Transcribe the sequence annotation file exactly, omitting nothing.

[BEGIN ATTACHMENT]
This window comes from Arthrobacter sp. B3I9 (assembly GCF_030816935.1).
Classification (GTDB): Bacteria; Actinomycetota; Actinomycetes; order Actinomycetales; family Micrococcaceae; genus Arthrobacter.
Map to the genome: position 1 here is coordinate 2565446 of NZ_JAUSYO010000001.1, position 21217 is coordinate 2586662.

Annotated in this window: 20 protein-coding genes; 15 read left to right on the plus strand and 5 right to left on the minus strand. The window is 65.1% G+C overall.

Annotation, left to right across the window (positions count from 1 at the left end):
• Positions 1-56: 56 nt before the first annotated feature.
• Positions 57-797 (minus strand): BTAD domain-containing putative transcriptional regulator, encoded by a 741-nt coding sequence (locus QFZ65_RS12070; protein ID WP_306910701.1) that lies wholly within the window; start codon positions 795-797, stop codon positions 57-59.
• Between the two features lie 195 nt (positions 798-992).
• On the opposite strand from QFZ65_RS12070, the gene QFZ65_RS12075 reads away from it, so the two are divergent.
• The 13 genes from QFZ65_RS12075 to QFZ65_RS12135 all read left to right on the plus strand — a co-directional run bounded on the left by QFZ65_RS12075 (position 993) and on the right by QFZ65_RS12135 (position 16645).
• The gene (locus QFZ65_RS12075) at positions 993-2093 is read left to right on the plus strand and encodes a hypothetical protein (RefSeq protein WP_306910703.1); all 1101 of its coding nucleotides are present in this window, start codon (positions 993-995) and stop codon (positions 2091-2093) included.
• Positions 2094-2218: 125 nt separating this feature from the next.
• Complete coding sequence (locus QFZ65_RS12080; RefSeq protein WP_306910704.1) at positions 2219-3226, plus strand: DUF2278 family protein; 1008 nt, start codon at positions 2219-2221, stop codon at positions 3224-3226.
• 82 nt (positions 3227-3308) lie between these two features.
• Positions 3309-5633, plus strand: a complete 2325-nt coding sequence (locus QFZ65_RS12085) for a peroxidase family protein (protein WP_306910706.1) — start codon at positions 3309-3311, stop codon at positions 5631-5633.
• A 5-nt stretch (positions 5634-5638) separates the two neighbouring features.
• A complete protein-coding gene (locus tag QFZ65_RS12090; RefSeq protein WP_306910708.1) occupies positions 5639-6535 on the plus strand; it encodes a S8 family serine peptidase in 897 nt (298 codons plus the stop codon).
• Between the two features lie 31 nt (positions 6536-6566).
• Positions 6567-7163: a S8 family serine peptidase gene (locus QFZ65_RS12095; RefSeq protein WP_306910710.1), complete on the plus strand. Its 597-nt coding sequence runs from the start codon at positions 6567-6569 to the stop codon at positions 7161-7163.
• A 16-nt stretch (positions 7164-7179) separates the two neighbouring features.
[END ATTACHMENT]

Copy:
This window comes from Arthrobacter sp. B3I9 (assembly GCF_030816935.1).
Classification (GTDB): Bacteria; Actinomycetota; Actinomycetes; order Actinomycetales; family Micrococcaceae; genus Arthrobacter.
Map to the genome: position 1 here is coordinate 2565446 of NZ_JAUSYO010000001.1, position 21217 is coordinate 2586662.

Annotated in this window: 20 protein-coding genes; 15 read left to right on the plus strand and 5 right to left on the minus strand. The window is 65.1% G+C overall.

Annotation, left to right across the window (positions count from 1 at the left end):
• Positions 1-56: 56 nt before the first annotated feature.
• Positions 57-797 (minus strand): BTAD domain-containing putative transcriptional regulator, encoded by a 741-nt coding sequence (locus QFZ65_RS12070; protein ID WP_306910701.1) that lies wholly within the window; start codon positions 795-797, stop codon positions 57-59.
• Between the two features lie 195 nt (positions 798-992).
• On the opposite strand from QFZ65_RS12070, the gene QFZ65_RS12075 reads away from it, so the two are divergent.
• The 13 genes from QFZ65_RS12075 to QFZ65_RS12135 all read left to right on the plus strand — a co-directional run bounded on the left by QFZ65_RS12075 (position 993) and on the right by QFZ65_RS12135 (position 16645).
• The gene (locus QFZ65_RS12075) at positions 993-2093 is read left to right on the plus strand and encodes a hypothetical protein (RefSeq protein WP_306910703.1); all 1101 of its coding nucleotides are present in this window, start codon (positions 993-995) and stop codon (positions 2091-2093) included.
• Positions 2094-2218: 125 nt separating this feature from the next.
• Complete coding sequence (locus QFZ65_RS12080; RefSeq protein WP_306910704.1) at positions 2219-3226, plus strand: DUF2278 family protein; 1008 nt, start codon at positions 2219-2221, stop codon at positions 3224-3226.
• 82 nt (positions 3227-3308) lie between these two features.
• Positions 3309-5633, plus strand: a complete 2325-nt coding sequence (locus QFZ65_RS12085) for a peroxidase family protein (protein WP_306910706.1) — start codon at positions 3309-3311, stop codon at positions 5631-5633.
• A 5-nt stretch (positions 5634-5638) separates the two neighbouring features.
• A complete protein-coding gene (locus tag QFZ65_RS12090; RefSeq protein WP_306910708.1) occupies positions 5639-6535 on the plus strand; it encodes a S8 family serine peptidase in 897 nt (298 codons plus the stop codon).
• Between the two features lie 31 nt (positions 6536-6566).
• Positions 6567-7163: a S8 family serine peptidase gene (locus QFZ65_RS12095; RefSeq protein WP_306910710.1), complete on the plus strand. Its 597-nt coding sequence runs from the start codon at positions 6567-6569 to the stop codon at positions 7161-7163.
• A 16-nt stretch (positions 7164-7179) separates the two neighbouring features.